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Hey CityG this is good news (maybe) but as I mentioned earlier today I was really hoping it would work more like the radius feature I showed you. The radius feature allows you to know exactly where you might get a pickup/drop off. How do you know with only entering 1 address...Wish they would have shared more info..why do you have to start driving? how far off route will it allow you to go for a pickup/dropoff if any..what/who determines the route? Should I take the 5, what if I leave 5 and go over to El Camino real? Sure hope a better picture surfaces after you use it for a few days (and why a few days?) any idea how many beta testers?

Meanwhile, how are you going to determine your destination? Always use home? Encinitas is the hot spot for rideshare in North County...maybe enter an address there? Just use one as far North as you are willing to go?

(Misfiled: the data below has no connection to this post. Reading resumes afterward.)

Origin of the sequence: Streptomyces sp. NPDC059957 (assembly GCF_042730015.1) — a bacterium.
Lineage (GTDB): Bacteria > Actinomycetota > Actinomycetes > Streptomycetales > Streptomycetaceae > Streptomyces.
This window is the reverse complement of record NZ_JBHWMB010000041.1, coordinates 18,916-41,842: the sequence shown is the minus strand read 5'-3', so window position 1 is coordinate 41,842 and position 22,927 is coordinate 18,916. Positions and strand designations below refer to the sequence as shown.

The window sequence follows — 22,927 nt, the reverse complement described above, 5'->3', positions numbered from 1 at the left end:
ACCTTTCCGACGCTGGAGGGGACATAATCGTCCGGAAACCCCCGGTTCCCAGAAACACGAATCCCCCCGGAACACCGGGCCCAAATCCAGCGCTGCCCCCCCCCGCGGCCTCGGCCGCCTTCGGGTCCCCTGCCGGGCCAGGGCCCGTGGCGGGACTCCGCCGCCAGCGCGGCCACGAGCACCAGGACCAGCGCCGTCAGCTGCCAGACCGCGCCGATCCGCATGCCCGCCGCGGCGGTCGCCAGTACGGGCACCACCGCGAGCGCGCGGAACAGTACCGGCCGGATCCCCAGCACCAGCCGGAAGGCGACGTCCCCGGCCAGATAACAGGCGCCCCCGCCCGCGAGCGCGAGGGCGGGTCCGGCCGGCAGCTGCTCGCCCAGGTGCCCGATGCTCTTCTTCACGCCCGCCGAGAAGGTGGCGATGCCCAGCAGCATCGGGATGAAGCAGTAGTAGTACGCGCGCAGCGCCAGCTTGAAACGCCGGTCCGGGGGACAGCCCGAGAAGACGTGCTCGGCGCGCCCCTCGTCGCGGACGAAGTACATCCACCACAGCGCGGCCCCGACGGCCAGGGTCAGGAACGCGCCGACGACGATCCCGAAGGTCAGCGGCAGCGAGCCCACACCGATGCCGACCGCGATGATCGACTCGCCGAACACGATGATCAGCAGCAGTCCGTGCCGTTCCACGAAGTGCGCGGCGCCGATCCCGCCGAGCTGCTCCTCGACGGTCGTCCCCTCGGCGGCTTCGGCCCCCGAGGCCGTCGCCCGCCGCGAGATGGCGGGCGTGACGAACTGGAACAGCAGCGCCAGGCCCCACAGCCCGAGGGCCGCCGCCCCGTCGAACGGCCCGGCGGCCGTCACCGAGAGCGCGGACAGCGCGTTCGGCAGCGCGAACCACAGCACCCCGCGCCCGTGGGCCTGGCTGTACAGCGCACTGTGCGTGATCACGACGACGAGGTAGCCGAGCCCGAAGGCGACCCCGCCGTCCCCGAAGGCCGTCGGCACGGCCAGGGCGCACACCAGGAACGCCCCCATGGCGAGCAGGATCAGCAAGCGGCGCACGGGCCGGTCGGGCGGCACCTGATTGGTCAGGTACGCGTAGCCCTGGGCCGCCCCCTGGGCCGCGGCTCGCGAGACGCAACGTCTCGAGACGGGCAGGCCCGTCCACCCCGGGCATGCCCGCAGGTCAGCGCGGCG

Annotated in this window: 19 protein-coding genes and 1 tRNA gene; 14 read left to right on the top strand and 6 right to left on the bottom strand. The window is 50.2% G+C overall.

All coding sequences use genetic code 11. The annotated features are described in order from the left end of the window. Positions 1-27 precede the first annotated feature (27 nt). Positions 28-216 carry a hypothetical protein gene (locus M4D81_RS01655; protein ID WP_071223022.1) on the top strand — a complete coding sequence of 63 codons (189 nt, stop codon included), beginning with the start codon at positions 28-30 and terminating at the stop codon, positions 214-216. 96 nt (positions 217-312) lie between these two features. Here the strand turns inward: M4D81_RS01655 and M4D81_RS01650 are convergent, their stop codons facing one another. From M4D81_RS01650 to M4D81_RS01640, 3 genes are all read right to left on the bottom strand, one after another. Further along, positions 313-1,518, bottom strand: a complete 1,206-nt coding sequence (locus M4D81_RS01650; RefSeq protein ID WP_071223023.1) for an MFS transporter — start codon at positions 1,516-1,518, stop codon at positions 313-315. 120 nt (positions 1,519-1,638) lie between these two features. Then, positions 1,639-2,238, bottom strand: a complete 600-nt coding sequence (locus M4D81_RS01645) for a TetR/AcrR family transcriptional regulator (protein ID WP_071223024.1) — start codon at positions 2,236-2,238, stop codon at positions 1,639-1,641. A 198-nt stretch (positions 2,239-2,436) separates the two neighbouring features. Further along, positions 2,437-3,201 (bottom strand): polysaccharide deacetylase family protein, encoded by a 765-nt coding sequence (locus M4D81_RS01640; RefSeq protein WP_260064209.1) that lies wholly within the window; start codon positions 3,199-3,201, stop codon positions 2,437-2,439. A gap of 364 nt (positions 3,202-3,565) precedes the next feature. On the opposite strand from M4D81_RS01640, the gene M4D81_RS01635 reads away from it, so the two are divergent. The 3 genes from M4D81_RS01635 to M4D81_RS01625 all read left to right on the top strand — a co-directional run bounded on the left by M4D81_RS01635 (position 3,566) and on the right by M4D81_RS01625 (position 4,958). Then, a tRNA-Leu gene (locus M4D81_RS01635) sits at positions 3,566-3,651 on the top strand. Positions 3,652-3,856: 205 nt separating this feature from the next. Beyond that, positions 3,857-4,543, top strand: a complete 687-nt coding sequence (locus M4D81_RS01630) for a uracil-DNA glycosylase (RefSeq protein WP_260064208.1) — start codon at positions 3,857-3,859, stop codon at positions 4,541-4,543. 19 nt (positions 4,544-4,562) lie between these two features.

Good luck and keep us posted.
 

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Thanks for thinking of me Chi. Legal Airport pickup has helped my situation of driving home empty a bit (I am at about 50% helping right now and have had about 30 airport pickups) but I do find I am working longer hours waiting around for that Northbound fare. Today I took 2 non north before I got one going about 40% of way home..stayed there about an hour longer than I would have normally.

So, with what CityGirl shared do I have to start driving after I add my address or can I wait at the Airport FIFO for ride "along the route"?
 

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Discussion Starter · #10 ·